Being a Nigerian child, I became accustomed to certain age-long traditions. Growing up,whenever the moon was out and full-blown, it was the perfect time to listen to folktales stories. You know: those ones that come with sing-along choruses. These traditions have been passed from generation to generations. Virtually every Nigerian parent is ‘guilty’ of them. I guess I can rightfully say that we can use these traditions as the yardstick to determine the validity of our Nigerian identity. But seriously, how can you say that you are Nigerian if never went through or did any of them?
There was a joke that you can spot a Nigerian right from their accent and how they rush for everything. It is in our genes to rush. If you don’t do this, you might just lose out. We rush to get to work on time. We rush to receive ‘miracles’. We rush to get the best seat. We rush to get the best services. We rush to get the best offers. We also rush to get the limited available spaces. As Nigerian you can not afford to be sluggish, you just have to be ‘aggressive’.
Now, there are some age-long traditions that have been passed from generation to generation and these include:
1. Eating meat/fish last after every meal
We have been wired to eat the meat/fish as the last thing after every meal. Doing otherwise might just leave you without appetite to go ahead with your meal. I have actually tried eating my meat before the main meal, it just felt unusual. I had to replace the meat with another. This time around, it waited for me, all the way to the last chunk of food.
2.Buying oversized clothes/shoes
With the rate at which children grow these days, don’t blame any parent who buys oversize clothes /shoes for their children or wards. This is usually done so that the children would not easily outgrow them with time. My mother did so with me, particularly with my school uniforms and shoes. And I would do the same to my children. Who wants to waste money? No one!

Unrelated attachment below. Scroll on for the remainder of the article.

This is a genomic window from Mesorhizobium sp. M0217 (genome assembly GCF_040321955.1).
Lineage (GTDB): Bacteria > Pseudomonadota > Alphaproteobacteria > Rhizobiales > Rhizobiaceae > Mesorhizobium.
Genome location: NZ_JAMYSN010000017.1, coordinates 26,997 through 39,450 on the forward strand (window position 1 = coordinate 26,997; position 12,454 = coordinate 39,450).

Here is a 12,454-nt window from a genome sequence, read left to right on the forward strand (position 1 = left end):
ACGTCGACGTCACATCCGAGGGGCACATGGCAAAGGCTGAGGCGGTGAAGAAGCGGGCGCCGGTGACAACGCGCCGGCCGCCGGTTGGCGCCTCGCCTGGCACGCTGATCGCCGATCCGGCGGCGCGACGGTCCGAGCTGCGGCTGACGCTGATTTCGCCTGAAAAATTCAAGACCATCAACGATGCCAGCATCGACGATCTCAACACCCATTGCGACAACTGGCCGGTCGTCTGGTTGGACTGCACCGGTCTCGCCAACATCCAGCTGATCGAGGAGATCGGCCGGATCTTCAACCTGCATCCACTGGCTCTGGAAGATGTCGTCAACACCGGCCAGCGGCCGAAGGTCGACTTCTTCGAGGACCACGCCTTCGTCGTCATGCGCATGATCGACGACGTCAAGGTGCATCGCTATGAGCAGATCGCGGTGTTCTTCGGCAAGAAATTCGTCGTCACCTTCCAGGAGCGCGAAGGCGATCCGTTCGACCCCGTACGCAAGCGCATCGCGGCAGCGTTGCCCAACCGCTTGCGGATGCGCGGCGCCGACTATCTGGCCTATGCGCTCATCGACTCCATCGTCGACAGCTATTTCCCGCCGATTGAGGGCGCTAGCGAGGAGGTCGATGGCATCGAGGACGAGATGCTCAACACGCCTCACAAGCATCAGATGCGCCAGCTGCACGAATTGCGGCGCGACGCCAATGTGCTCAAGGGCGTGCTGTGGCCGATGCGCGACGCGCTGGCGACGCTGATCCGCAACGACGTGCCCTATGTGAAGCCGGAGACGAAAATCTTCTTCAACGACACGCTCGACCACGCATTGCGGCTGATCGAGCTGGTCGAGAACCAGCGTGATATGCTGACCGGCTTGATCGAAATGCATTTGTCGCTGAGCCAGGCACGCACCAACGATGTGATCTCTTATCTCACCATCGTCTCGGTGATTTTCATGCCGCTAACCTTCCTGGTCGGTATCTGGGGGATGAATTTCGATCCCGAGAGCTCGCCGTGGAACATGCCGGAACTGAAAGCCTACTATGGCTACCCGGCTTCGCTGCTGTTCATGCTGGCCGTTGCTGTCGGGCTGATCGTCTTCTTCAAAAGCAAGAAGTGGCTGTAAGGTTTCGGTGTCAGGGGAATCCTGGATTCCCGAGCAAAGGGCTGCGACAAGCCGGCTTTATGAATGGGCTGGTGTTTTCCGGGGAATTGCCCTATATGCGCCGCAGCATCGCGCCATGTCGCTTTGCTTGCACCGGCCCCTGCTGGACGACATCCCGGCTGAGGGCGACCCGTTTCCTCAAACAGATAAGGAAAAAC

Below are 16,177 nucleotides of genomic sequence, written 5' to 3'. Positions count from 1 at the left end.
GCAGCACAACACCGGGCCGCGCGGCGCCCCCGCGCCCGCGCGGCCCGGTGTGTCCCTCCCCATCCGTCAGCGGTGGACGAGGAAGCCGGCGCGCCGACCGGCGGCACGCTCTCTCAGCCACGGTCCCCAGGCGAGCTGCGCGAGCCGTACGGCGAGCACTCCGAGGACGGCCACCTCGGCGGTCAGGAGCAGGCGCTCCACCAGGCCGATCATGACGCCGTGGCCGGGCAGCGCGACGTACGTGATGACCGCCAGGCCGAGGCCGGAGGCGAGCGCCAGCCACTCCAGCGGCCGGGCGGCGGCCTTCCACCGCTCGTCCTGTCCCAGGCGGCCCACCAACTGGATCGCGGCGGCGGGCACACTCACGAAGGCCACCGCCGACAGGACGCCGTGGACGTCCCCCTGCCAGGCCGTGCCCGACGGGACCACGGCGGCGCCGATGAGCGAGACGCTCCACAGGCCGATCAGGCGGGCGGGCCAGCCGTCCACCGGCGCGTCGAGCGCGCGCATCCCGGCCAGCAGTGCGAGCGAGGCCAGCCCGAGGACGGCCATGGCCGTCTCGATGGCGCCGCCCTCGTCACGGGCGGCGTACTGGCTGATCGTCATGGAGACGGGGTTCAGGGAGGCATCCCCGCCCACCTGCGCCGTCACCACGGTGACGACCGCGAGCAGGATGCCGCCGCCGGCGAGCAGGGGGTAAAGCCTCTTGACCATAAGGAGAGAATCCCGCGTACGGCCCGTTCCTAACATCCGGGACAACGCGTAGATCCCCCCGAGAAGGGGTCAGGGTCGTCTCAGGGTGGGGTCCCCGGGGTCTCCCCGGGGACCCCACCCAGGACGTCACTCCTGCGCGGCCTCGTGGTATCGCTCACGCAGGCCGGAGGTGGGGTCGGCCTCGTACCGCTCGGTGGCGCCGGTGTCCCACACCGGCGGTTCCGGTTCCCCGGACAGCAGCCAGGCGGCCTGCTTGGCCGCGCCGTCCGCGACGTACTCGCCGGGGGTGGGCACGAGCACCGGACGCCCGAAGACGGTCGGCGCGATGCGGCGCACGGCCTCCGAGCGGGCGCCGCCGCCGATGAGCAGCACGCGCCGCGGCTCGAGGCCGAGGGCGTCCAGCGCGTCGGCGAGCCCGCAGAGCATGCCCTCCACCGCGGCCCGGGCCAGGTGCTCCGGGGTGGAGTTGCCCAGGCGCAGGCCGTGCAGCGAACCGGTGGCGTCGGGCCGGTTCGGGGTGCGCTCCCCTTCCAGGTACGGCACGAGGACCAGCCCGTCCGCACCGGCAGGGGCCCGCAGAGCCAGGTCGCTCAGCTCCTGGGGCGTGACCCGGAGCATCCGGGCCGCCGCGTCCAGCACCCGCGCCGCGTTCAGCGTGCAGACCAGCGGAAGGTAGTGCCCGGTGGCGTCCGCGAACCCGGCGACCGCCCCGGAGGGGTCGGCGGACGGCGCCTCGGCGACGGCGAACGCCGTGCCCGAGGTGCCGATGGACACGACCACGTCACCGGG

3. There is that one always wicked Aunty/Uncle/Neighbour
As a child, you are not allowed to collect anything from them, lest you be poisoned or bewitched, as you are made to believe by your parents. You might be in their company but you look at them with the eye that ‘they have potential to hurt you’.
4. JAMB/ ASUU strike
As Nigerian student, you can not go through the Nigerian public university system without being baptised with ASUU strike. First, they start with warning strike and then progress to indefinite strike which is the general overseer. If ASUU does not go on strike, NASU , their sister-in-law, would do likewise. With JAMB, if you are so lucky and very intelligent, you can get away with writing it once. But if you are not so lucky, the tradition is to give a two or more shots before finally gaining admission.
5. Buying bread /fruits when you travel
It is a normal tradition to buy bread or fruits for the people you are going to meet when you travel. You can not go empty-handed or return the same way you lefy. At least, you must come with bread or fruits. If you do more, that is a plus.
6. Passing textbooks to younger siblings
If you have younger siblings, you don’t handle your textbooks anyhow, because you would have to pass it down to them – particularly if they are going to pass through the same class.
7. Eating rice every Sunday
Is there any Nigerian home where they don’t cook rice on Sundays? This is one tradition that has been passed from families to families. Sundays just seem incomplete without eating rice.
8. No party without jollof rice served
What if they stop serving jollof at weddings and owambes? Would people still attend – knowing that this has been a major staple food and the highlight of any ceremony? Your guess is as good as mine.
9. Keeping brooms at the corner or by the door
As in, brooms are usually hidden by the corners of the room or behind the doors. I even heard that sweeping at night is a taboo. I wonder where that came from. I don’t think there is any home that brooms are conspicuous.
10. Shouting ‘UP NEPA’
I shouted ‘UP NEPA’, older generations shouted ‘UP NEPA’ and even with the changing of NEPA to PHCN, nothing has changed. Younger generations still shout ‘UP NEPA’ whenever electricity is restored after a black-out.
11.Inserting paper with your name inscribed into a pen
You just have to do this; and even if you did not, mothers would remind you, for she bears the brunt of buying you pens every time you misplace one.
12. Setting rat trap
Don’t tell me you never set rat traps in your house… even if you didn’t live in the suburbs of Ajegunle but in the posh areas of places like Victoria Garden City. If ‘Almighty’ Aso rock can accommodate rats that can prevent the president from going to his office, how much more elsewhere?
You are proudly Nigerian if you bought rat medicine/ trap in traffic. What did I leave out? What are some of those age-long traditions that are still prominent today?
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